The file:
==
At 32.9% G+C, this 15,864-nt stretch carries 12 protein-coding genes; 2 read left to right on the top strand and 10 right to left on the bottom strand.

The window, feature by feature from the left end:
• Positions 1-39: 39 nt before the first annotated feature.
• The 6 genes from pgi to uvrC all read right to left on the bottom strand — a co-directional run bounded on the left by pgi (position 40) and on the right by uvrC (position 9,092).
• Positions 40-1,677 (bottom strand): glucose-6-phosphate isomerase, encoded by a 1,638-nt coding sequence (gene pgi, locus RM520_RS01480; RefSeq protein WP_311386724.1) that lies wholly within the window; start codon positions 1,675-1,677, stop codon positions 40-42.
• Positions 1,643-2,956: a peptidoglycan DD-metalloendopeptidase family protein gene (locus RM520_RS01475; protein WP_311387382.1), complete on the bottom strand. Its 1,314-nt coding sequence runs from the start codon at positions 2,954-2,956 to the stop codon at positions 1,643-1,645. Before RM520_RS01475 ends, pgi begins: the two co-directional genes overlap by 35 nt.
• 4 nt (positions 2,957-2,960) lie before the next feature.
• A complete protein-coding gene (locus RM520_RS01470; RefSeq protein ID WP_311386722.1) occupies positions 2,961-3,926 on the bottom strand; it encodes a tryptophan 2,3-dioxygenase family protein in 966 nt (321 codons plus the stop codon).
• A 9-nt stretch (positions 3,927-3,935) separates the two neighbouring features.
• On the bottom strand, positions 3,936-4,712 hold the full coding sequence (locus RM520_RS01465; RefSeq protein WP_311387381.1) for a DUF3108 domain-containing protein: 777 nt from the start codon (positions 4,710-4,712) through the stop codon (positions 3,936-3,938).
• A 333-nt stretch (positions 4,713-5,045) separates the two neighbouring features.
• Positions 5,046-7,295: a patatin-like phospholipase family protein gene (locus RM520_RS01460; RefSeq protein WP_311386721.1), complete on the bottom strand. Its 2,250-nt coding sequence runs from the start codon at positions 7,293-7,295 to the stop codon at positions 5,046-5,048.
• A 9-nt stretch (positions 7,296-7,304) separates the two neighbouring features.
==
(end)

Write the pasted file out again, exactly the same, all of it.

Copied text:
At 32.9% G+C, this 15,864-nt stretch carries 12 protein-coding genes; 2 read left to right on the top strand and 10 right to left on the bottom strand.

The window, feature by feature from the left end:
• Positions 1-39: 39 nt before the first annotated feature.
• The 6 genes from pgi to uvrC all read right to left on the bottom strand — a co-directional run bounded on the left by pgi (position 40) and on the right by uvrC (position 9,092).
• Positions 40-1,677 (bottom strand): glucose-6-phosphate isomerase, encoded by a 1,638-nt coding sequence (gene pgi, locus RM520_RS01480; RefSeq protein WP_311386724.1) that lies wholly within the window; start codon positions 1,675-1,677, stop codon positions 40-42.
• Positions 1,643-2,956: a peptidoglycan DD-metalloendopeptidase family protein gene (locus RM520_RS01475; protein WP_311387382.1), complete on the bottom strand. Its 1,314-nt coding sequence runs from the start codon at positions 2,954-2,956 to the stop codon at positions 1,643-1,645. Before RM520_RS01475 ends, pgi begins: the two co-directional genes overlap by 35 nt.
• 4 nt (positions 2,957-2,960) lie before the next feature.
• A complete protein-coding gene (locus RM520_RS01470; RefSeq protein ID WP_311386722.1) occupies positions 2,961-3,926 on the bottom strand; it encodes a tryptophan 2,3-dioxygenase family protein in 966 nt (321 codons plus the stop codon).
• A 9-nt stretch (positions 3,927-3,935) separates the two neighbouring features.
• On the bottom strand, positions 3,936-4,712 hold the full coding sequence (locus RM520_RS01465; RefSeq protein WP_311387381.1) for a DUF3108 domain-containing protein: 777 nt from the start codon (positions 4,710-4,712) through the stop codon (positions 3,936-3,938).
• A 333-nt stretch (positions 4,713-5,045) separates the two neighbouring features.
• Positions 5,046-7,295: a patatin-like phospholipase family protein gene (locus RM520_RS01460; RefSeq protein WP_311386721.1), complete on the bottom strand. Its 2,250-nt coding sequence runs from the start codon at positions 7,293-7,295 to the stop codon at positions 5,046-5,048.
• A 9-nt stretch (positions 7,296-7,304) separates the two neighbouring features.